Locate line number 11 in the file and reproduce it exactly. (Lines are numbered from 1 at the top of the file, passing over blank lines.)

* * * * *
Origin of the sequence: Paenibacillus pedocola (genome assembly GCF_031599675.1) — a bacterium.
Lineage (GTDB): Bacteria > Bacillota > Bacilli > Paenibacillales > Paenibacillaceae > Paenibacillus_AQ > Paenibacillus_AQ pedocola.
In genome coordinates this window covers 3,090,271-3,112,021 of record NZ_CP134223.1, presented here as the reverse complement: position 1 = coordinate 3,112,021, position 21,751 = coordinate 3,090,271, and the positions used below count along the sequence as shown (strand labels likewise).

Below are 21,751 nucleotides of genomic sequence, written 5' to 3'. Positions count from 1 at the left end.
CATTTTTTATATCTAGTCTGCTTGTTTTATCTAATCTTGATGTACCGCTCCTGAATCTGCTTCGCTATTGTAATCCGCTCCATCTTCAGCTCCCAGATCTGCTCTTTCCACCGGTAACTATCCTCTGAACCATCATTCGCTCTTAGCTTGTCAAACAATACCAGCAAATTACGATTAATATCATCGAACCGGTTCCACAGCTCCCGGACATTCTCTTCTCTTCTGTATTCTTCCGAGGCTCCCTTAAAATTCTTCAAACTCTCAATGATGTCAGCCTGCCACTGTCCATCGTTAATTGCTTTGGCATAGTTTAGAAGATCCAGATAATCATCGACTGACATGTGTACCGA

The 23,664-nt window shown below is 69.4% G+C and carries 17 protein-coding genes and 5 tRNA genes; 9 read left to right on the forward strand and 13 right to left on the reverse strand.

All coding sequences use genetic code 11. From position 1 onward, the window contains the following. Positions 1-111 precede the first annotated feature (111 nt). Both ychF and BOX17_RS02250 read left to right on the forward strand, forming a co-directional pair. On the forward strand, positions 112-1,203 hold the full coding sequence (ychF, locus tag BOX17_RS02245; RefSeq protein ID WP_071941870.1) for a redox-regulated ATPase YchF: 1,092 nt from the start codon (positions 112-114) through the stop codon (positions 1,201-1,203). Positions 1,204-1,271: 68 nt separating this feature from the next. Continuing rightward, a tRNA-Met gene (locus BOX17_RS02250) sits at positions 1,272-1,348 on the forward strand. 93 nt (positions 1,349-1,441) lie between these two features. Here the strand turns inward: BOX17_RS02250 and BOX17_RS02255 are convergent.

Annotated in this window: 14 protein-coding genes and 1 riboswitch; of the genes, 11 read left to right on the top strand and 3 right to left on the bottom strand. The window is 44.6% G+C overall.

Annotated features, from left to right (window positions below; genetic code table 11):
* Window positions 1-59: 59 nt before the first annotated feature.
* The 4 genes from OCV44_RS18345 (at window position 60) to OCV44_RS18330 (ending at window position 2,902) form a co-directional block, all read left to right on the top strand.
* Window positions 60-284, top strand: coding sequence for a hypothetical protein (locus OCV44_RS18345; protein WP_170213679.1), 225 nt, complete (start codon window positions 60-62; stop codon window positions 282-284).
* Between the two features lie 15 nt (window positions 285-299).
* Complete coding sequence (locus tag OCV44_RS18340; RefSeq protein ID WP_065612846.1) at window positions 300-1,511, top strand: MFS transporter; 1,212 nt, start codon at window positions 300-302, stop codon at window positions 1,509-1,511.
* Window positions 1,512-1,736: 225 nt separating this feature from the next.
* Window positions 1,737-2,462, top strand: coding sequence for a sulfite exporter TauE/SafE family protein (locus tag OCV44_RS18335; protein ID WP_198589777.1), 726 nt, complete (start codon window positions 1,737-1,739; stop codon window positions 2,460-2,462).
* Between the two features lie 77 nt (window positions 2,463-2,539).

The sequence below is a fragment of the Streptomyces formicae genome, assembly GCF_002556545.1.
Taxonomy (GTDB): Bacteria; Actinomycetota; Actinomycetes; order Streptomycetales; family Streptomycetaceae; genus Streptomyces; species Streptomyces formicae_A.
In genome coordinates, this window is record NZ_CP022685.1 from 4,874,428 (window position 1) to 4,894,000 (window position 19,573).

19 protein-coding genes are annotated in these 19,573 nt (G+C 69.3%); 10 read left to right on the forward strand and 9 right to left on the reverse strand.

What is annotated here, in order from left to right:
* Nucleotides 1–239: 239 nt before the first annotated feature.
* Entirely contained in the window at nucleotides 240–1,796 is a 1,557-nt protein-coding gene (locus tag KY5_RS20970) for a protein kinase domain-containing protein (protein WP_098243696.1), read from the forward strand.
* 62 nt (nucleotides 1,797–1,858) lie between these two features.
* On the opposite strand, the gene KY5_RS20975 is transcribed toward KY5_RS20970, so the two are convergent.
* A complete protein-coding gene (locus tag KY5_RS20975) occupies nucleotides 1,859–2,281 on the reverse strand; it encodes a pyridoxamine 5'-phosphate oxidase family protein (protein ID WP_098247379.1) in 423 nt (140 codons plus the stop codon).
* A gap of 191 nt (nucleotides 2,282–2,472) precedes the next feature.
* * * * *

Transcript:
* The 4 genes from OCV44_RS18345 (at window position 60) to OCV44_RS18330 (ending at window position 2,902) form a co-directional block, all read left to right on the top strand.